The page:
To provide you a perspective on how much it is, a Term Life Insurance for a 30-yr old non-smoker male, a P2 Million Pesos Coverage will cost around P9,300 per year (sample proposal from Sun Life’s SUN Safer Life).

However, since there are no cash values and/or dividends accumulated for this life insurance policy, you will be paying for it all throughout the lifetime of the policy while it’s enforced (active).

Also, premium rates increase as the years progress, how often depends on the design of the policy by different life insurance companies. It could increase every year, every 3 years, or in the case of the sampled proposal above for Sun Life’s SUN Safer Life, every 5 years.

Is Term Insurance for you?

Here are some profiles that fits perfectly the policyholders of Term Life Insurance:

  • You have a low budget and a very high need of considerably high life insurance coverage
  • You have short term needs of high life insurance coverage, e.g. used as Mortgage Redemption Insurance (MRI) for housing loans, or to protect your children to ensure whatever happens, they’ll be able to study, etc…
  • You opt to manage investments and savings separately from insurance – implementing the Buy Term Invest the Difference Strategy, often referred to as BTID

Variable Universal Life Insurance

Popularly known as VUL.

In the simplest context, a VUL is a combination of Life Insurance and Investments on managed funds, e.g. Mutual Funds (if you are not familiar on how managed funds work, you may check out the video that I have created here).

The Life Insurance portion is actually a term insurance, identical to what have discussed above.

Once we understand the separate concepts of Term Insurance and Managed Funds, understanding VUL is a breeze.

Two Types of VUL

Should you find yourself in a position wherein you’re inclined in getting a VUL, there’s one thing you should know – there are two types of them: Regular Pay VUL and Single Pay VUL.

Single Pay VUL (SPVUL)

As its name implies, this type of VUL requires a one-time pay investment – usually around P50,000 and up, depending on the insurance provider.

Single Pay VUL focuses on investment with a very minimal life insurance component. It is an insurance product in form, but really, an investment in substance.

I have dealt a very detailed explanation about SPVUL on an earlier blog post. You may check it out here.

Regular Pay VUL

If SPVUL focuses on investment, Regular Pay VUL “generally” focus on Life Insurance.

I used the word “generally” because it’s still flexible enough to focus on investment or life insurance, depending on how it is designed.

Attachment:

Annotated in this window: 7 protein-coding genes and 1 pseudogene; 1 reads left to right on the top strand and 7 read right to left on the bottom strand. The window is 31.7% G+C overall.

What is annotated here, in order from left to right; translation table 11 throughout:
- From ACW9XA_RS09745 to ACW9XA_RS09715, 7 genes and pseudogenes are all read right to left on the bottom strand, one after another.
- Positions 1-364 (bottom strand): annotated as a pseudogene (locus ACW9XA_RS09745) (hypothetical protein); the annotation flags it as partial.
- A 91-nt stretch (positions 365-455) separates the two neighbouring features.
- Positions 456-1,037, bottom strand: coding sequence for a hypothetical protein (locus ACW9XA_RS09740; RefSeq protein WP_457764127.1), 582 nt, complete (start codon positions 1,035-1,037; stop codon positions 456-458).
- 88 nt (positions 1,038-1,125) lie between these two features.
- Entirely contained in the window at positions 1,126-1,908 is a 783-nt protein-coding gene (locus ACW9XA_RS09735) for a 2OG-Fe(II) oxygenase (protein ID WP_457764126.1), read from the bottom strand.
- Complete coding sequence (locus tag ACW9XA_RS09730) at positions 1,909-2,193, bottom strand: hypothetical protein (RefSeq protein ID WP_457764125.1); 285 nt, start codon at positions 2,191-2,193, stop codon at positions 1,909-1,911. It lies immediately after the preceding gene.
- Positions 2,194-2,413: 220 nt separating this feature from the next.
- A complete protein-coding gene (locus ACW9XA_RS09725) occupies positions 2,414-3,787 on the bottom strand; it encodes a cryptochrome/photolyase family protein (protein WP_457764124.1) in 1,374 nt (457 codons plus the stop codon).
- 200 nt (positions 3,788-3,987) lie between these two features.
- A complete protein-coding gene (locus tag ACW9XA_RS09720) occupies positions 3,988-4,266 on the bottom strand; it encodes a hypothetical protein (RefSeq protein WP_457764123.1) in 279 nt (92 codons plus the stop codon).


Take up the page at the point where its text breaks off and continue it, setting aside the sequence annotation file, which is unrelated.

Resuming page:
For a comparative analysis, let me show you some differences of Term Insurance and Regular Pay VUL using the same profile that I have used in the Term Insurance example above.

Term VUL
Annual Premium at age 30 9,300.00 44,160.00
Annual Premium at age 60 21,650.00 44,160.00
Estimated Fund Value at age 60 @ 10% Compounded Rate of Return 5,863,942.00

Please note though that this is not an apples-to-apples comparison. I showed this table so I can illustrate the differences between the two. For it to be comparable, you need to compare Regular Pay VUL vs. the BTID strategy. For more info, check it out here.

In the table, you may be able to spot some differences:

  • Term Insurance is way cheaper than Regular Pay VUL
  • Annual Premium for term insurance increase. Regular Pay VUL’s does not.
  • Regular Pay VUL accumulates fund values (cash values) which can be withdrawn anytime. Term Insurance does not.

Again, I don’t intend to show which is better. The purpose is to show the differences.

Is Regular Pay VUL for you?

Here are some profiles that fits perfectly the policyholders of Regular Pay VUL:

  • You opt to get “something back” to Life Insurance policies that you are paying.
  • You don’t have a considerable budget to go for BTID, but you want to target both Life Insurance and Investment at the same time.
  • You are diversifying your strategies – availing VUL while doing BTID.
  • You prefer monitoring less accounts and combining both Life Insurance and Investments makes it more manageable for you.

Which one is better?

It depends on a lot of factors.

The better choice will always be the one that meet your objectives. Thus, in choosing, it’s best to describe first to your Financial Advisor what you wish to accomplish – that’s the job of the advisor, to find a solution that will meet the requirements of the goals you want to achieve.

Should you wish to receive a FREE QUOTE/PROPOSAL, you may request here. A Financial Advisor will keep in touch with you.